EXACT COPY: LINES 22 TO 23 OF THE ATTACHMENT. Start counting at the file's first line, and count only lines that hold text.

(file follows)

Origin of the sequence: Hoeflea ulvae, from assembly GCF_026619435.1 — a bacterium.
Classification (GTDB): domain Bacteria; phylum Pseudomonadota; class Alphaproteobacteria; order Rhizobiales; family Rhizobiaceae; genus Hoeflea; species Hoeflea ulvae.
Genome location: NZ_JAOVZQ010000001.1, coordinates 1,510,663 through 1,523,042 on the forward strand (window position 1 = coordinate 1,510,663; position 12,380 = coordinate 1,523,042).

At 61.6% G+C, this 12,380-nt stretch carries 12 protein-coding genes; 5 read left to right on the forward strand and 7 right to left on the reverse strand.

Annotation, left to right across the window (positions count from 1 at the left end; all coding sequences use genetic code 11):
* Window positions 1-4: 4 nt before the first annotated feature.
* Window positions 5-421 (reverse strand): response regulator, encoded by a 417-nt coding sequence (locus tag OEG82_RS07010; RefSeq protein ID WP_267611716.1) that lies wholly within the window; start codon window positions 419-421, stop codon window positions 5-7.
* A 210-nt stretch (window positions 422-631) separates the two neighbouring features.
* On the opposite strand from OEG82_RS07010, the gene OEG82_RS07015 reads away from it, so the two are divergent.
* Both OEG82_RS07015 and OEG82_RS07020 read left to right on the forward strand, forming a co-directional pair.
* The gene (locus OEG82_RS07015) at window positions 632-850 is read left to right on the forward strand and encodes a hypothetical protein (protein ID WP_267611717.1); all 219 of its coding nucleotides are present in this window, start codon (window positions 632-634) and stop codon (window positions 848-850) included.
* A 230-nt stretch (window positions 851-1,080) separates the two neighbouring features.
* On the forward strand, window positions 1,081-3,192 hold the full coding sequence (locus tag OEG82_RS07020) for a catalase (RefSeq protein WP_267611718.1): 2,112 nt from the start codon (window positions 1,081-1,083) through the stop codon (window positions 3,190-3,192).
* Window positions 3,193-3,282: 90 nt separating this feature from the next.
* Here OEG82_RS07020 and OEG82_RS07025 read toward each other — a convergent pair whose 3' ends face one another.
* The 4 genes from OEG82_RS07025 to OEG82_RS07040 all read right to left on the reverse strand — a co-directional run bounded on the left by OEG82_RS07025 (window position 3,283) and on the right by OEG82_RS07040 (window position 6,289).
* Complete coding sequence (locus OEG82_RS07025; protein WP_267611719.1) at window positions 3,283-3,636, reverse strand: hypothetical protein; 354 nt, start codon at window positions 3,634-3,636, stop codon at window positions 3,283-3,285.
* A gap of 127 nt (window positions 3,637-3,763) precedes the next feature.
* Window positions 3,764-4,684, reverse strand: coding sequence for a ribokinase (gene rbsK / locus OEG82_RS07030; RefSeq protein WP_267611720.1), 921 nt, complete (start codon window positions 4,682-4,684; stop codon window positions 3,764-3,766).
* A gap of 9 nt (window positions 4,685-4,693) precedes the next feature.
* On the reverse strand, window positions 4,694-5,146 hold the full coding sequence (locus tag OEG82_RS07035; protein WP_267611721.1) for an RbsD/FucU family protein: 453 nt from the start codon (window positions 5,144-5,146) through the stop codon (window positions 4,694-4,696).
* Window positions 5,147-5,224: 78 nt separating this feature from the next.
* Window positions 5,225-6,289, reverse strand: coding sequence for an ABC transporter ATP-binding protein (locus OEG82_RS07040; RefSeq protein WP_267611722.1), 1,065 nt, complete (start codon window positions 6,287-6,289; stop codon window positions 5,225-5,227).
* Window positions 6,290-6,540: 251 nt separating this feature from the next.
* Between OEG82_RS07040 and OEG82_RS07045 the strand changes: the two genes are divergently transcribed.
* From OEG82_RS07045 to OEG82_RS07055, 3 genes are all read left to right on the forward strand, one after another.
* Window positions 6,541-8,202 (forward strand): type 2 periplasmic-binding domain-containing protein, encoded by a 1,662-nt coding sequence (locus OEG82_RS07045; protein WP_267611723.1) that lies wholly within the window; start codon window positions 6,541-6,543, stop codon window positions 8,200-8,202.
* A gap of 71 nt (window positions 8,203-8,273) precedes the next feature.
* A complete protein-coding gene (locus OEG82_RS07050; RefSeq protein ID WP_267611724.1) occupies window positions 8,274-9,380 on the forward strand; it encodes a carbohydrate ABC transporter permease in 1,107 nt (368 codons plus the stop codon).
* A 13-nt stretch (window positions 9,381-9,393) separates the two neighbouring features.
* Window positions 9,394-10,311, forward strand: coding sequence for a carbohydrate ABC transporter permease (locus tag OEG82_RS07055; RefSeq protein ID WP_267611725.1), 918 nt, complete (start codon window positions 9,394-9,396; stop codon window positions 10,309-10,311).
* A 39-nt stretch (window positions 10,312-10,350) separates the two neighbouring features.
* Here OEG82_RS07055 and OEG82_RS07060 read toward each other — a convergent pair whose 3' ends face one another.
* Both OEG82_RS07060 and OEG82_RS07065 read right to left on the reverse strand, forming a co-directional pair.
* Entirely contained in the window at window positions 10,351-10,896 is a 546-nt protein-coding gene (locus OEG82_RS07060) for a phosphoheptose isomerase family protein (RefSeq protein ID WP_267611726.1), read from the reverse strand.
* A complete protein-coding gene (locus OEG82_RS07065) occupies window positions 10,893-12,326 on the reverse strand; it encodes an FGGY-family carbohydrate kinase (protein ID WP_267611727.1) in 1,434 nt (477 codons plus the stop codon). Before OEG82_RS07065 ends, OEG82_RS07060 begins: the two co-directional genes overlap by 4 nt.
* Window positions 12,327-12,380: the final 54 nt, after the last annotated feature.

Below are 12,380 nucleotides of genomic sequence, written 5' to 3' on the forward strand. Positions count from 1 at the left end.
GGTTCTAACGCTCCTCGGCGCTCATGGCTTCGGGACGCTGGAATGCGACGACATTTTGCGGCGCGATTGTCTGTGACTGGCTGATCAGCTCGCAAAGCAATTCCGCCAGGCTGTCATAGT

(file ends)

* Window positions 5,147-5,224: 78 nt separating this feature from the next.
* Window positions 5,225-6,289, reverse strand: coding sequence for an ABC transporter ATP-binding protein (locus OEG82_RS07040; RefSeq protein WP_267611722.1), 1,065 nt, complete (start codon window positions 6,287-6,289; stop codon window positions 5,225-5,227).